1. The plaintiff obtained a decree in Suit No. 107 of 1904 on the file of the Supreme Court of Singapore against M.L.V. Sahib Malim and Co. for money due to him from the defendants in that suit. The plaintiff alleges that one L.V. Markayar (the father of the first defendant and the husband of the second defendant in the present suit) the third defendant, and the fourth defendant in the present suit were the persons constituting the partnership of M.L.V. Sahib Malim and Co.; that the third defendant defended the suit on behalf of the firm and that a decree was passed by the Supreme Court of Singapore against the firm. The present suit is based on the judgment of the Singapore Court and is for the recovery of the amount due under that judgment The plaint alleges that L.V. Marakayar and the fourth defendant were aware of the proceedings in the Singapore Court and that the suit was defended by the third defendant with their consent. The plaintiff's case is that the judgment of the Singapore Court is binding on the first and second defendants as representatives of L.V. Marakayar and on the fourth defendant though it is admitted that notice of the suit was not served on L.V. Marakayar or the fourth defendant. The relief asked for is against the first and second defendants as representatives of L.V. Marakayar and against the third and fourth defendants personally and not against any property in their hands belonging to the partnership firm of M.L.V. Sahib Malim and Co. In fact it is not alleged that there are any partnership assets in their possession. Defendants Nos. 1, 2 and 4 denied that they were partners of the third defendant but the lower courts have found that they were, and that finding has not been attacked before us. The lower courts have dismissed the suit, upholding the defendant's contention that the Supreme Court of Singapore had no jurisdiction to pass a decree against L.V. Marakayar and the fourth defendant as they were not residing there either permanently or at the time of the suit and owed no allegiance to the Government of the Straits Settlements. The plaintiff's contention that the fourth defendant was at Singapore at the time of the institution of the suit has been negatived by the lower courts and we accept that finding. The plaintiff, who has appealed against the dismissal of the suit, contends that as L.V. Marakayar and the fourth defendant have been partners of the third defendant at the time of the suit at Singapore and as the suit related to money due on partnership dealings the judgment of the Supreme Court is binding on all the defendants. We consider it unnecessary to decide the question whether the judgment could be held to bind the first, second and fourth defendants to any extent, for we are clearly of opinion that we must uphold the contention of Mr. S. Srinivasa Iyengar, the learned Vakil for the respondents, that the judgment, could only bind them in any event with respect to partnership property in their hands, and it is not alleged, as already observed, that they are in possession of any such property. The general rule of law undoubtedly is that in suits where one person is allowed to represent others as defendant in a representative capacity any decree passed can bind those others only with respect to the property of those others which he can in law represent, and no personal decree can be passed against them, although the parties on record co nomine may be made personally liable. This is the principle applied in suits against a Hindu family as represented by its managing member and in suits to which Order I, Rule 8, of the Civil Procedure Code is applicable. It has consequently been held that an injunction in a decree in the latter class of cases is not binding On those who are not actually parties to the record. See Sadagopachari v. Krishnamachari I.L.R. (1889) M. 356, Srinivasa Iyengar v. Arayar Srinivasa Iyengar I.L.R. (1910) M. 483.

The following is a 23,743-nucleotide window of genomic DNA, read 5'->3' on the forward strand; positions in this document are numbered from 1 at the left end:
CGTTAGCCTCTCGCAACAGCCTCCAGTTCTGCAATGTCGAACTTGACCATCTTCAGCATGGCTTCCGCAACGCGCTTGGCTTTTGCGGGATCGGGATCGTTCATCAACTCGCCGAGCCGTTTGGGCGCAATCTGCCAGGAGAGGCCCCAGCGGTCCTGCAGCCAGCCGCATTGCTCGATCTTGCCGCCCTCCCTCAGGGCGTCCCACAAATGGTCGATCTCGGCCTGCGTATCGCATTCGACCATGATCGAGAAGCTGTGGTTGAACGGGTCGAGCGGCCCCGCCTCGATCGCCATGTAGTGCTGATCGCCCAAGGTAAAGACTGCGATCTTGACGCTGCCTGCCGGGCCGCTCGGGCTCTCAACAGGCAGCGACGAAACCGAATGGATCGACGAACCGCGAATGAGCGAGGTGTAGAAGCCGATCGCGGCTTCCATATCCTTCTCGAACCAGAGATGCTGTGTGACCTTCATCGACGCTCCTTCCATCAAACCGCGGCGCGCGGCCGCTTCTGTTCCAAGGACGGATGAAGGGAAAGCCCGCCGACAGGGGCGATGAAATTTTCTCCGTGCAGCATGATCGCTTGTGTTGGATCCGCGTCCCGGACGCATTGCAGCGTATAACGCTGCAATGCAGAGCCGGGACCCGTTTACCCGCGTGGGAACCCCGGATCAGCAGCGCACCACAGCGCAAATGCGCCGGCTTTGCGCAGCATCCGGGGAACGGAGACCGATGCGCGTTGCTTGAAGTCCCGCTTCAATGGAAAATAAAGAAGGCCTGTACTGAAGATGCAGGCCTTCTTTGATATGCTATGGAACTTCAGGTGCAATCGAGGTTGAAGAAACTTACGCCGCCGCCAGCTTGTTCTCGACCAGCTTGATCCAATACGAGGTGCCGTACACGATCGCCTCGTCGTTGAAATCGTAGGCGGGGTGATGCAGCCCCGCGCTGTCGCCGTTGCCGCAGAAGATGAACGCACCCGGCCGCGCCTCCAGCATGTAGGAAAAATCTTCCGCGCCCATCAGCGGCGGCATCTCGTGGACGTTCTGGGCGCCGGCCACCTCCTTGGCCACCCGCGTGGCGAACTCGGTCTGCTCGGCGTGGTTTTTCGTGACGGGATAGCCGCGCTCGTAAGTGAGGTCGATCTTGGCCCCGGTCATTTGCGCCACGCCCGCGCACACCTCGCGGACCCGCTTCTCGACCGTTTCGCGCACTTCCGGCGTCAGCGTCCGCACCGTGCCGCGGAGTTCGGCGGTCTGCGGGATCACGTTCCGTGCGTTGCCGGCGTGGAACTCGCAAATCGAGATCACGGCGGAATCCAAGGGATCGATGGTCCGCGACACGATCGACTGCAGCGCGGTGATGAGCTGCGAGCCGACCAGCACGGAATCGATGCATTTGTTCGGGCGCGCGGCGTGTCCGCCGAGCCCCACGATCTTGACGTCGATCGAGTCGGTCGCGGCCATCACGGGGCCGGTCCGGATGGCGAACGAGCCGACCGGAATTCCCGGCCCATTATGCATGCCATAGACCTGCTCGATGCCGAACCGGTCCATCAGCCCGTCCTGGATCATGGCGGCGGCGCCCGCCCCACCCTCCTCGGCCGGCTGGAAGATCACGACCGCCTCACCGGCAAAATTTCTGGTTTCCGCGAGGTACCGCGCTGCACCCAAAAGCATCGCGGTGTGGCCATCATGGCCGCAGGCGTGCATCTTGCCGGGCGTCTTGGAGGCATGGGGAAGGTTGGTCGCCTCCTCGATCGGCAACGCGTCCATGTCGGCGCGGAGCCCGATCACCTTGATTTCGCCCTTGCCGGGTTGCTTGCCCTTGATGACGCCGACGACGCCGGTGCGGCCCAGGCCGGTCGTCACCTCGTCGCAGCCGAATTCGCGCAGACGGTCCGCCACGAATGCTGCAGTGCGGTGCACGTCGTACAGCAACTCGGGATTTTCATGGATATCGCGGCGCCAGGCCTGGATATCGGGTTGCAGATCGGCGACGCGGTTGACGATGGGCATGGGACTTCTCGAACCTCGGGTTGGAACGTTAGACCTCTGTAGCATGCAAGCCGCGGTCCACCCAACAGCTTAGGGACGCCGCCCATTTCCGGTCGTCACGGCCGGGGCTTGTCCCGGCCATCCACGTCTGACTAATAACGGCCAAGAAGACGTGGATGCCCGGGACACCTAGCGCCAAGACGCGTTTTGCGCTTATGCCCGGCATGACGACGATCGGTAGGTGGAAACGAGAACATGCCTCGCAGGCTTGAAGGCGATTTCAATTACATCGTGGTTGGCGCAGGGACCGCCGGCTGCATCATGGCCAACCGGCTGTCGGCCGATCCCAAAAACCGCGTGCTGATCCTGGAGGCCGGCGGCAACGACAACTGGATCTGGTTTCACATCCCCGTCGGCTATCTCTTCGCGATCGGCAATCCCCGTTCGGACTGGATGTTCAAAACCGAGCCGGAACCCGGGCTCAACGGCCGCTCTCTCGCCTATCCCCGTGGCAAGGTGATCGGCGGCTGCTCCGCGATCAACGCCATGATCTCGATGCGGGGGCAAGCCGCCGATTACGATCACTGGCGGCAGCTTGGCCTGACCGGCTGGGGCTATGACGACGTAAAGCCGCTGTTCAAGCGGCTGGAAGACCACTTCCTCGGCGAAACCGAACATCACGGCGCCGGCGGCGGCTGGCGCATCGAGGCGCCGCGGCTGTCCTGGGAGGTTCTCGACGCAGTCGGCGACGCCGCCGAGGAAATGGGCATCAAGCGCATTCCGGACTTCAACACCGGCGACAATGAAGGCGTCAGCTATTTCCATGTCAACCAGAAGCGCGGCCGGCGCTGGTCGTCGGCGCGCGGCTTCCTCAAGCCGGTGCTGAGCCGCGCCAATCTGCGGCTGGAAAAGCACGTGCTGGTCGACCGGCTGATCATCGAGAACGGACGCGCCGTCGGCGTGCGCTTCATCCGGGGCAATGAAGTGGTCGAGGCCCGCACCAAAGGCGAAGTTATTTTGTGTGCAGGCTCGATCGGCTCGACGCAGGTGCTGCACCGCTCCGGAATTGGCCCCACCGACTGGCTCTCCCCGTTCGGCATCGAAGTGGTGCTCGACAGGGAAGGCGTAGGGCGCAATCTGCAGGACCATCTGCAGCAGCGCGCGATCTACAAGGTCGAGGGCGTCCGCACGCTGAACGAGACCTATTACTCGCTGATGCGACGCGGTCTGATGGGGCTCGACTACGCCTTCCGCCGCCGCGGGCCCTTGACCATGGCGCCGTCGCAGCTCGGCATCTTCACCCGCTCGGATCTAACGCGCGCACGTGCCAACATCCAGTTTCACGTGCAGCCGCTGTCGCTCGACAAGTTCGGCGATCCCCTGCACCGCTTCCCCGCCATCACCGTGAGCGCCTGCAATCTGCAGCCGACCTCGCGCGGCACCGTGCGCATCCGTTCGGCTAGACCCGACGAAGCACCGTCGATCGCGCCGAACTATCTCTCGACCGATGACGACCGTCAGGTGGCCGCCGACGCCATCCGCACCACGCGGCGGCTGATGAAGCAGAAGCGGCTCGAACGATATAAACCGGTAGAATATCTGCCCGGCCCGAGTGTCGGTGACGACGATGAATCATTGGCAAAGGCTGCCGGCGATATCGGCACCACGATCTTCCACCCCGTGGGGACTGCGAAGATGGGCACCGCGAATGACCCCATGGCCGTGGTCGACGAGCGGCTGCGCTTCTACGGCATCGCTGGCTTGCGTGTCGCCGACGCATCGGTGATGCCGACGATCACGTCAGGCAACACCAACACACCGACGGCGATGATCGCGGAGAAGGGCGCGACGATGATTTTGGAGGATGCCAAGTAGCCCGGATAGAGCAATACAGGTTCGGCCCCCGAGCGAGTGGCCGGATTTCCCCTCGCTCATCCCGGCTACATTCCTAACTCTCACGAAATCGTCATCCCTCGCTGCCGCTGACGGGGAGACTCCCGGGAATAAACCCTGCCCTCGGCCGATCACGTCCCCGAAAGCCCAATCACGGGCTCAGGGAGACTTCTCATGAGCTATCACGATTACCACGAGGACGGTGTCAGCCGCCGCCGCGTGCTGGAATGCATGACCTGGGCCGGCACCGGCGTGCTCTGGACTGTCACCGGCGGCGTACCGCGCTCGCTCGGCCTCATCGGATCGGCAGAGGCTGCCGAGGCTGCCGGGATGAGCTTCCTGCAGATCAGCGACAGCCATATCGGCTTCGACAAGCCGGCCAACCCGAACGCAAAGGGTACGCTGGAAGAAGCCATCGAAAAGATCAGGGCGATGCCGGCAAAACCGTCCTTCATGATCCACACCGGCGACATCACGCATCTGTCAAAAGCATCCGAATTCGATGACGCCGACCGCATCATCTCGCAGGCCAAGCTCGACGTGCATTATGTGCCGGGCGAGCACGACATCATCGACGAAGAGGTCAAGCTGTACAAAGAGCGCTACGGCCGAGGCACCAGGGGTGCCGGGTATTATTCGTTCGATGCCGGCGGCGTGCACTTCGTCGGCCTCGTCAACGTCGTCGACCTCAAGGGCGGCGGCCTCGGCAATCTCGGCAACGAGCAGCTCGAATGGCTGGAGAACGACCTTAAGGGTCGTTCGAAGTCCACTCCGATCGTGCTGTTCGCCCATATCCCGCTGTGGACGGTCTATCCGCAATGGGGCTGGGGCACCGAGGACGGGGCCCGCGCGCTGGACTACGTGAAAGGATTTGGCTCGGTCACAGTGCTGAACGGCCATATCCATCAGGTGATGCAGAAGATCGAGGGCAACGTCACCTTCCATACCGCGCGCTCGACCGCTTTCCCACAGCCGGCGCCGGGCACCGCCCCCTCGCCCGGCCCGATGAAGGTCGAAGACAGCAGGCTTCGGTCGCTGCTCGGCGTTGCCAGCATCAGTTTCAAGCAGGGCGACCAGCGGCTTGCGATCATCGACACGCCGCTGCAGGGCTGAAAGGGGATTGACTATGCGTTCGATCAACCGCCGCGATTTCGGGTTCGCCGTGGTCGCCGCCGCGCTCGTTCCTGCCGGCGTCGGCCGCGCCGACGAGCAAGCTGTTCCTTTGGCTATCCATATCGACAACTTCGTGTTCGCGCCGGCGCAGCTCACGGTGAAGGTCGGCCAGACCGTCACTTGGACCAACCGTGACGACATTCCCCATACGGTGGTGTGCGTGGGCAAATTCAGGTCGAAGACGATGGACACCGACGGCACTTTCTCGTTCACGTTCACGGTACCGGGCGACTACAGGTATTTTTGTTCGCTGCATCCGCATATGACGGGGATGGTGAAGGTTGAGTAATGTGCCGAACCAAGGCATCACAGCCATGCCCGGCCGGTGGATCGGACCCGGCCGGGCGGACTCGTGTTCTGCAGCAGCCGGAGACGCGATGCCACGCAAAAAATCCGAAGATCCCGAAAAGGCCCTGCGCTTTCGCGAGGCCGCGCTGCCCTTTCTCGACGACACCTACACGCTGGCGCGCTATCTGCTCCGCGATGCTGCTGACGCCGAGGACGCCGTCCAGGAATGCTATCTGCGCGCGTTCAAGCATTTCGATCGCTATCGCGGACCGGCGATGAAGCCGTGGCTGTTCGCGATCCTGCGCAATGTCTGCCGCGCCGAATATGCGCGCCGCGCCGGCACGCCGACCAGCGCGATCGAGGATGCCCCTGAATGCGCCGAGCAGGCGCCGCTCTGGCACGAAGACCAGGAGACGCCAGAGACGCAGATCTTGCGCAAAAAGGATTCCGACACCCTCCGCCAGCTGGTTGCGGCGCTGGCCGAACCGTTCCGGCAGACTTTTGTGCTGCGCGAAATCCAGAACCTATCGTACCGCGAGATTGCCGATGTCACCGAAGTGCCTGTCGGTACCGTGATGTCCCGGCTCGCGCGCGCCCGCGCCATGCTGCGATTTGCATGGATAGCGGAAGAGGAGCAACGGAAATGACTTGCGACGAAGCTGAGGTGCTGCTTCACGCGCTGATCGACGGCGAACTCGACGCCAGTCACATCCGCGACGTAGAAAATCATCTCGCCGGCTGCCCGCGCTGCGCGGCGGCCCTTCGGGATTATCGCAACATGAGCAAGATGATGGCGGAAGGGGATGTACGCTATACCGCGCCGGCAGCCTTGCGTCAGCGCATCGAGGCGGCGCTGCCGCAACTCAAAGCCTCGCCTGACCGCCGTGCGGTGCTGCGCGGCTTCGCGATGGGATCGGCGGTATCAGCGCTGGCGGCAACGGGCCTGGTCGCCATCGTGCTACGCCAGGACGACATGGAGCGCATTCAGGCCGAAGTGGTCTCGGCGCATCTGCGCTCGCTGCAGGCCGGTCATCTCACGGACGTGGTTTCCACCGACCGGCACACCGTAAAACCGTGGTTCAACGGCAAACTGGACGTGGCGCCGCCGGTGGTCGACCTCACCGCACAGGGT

2. The principle is recognised in England in partnership suits in Order 48 A, Rule 8, Judicature Act, which lays down that, where judgment or order is against a firm, execution may issue only against any property of the partnership so far as partners who are not individually served and those who have not appeared are concerned. In the Civil Procedure Code of 1908 provision has been made in this country for suing a partnership by its firm name in Order 30. Order 21, Rule 50, corresponds to Rule 8 of Order 48 A in the English Judicature Act. The judgment of the Supreme Court was against the firm and no decree was passed against L. V. Marakayar or the fourth defendant individually. There is no reason for construing it as creating a larger liability against them than to make the partnership property in their hands liable. It is unnecessary to consider whether if it purported to do so, effect would be given to such a decree in British India according to the principles of Private International law.
3.The Subordinate Judge apparently finds that L.V. Markayar and the fourth defendant assisted the third defendant in defending the Singapore suit and the District Judge seems to adopt that finding. Mr. Srinivasa Iyengar impugns that finding, but it is unnecessary to examine its correctness as it cannot carry the appellant's case further, for the conduct of L.V. Marakayar and the fourth defendant would not amount to more than an attempt to escape the liablity that a decree against the third defendant as representing the firm would cast on them, Mr. Anantakrishna Aiyar, for the appellant, relies also on the fact that the third defendant made a counter-claim in the suit, but this again can be referred only to his representative capacity. We must hold that the plaintiff is not entitled to the decree he asks for against the first, second and fourth defendants. We dismiss the second appeal with costs.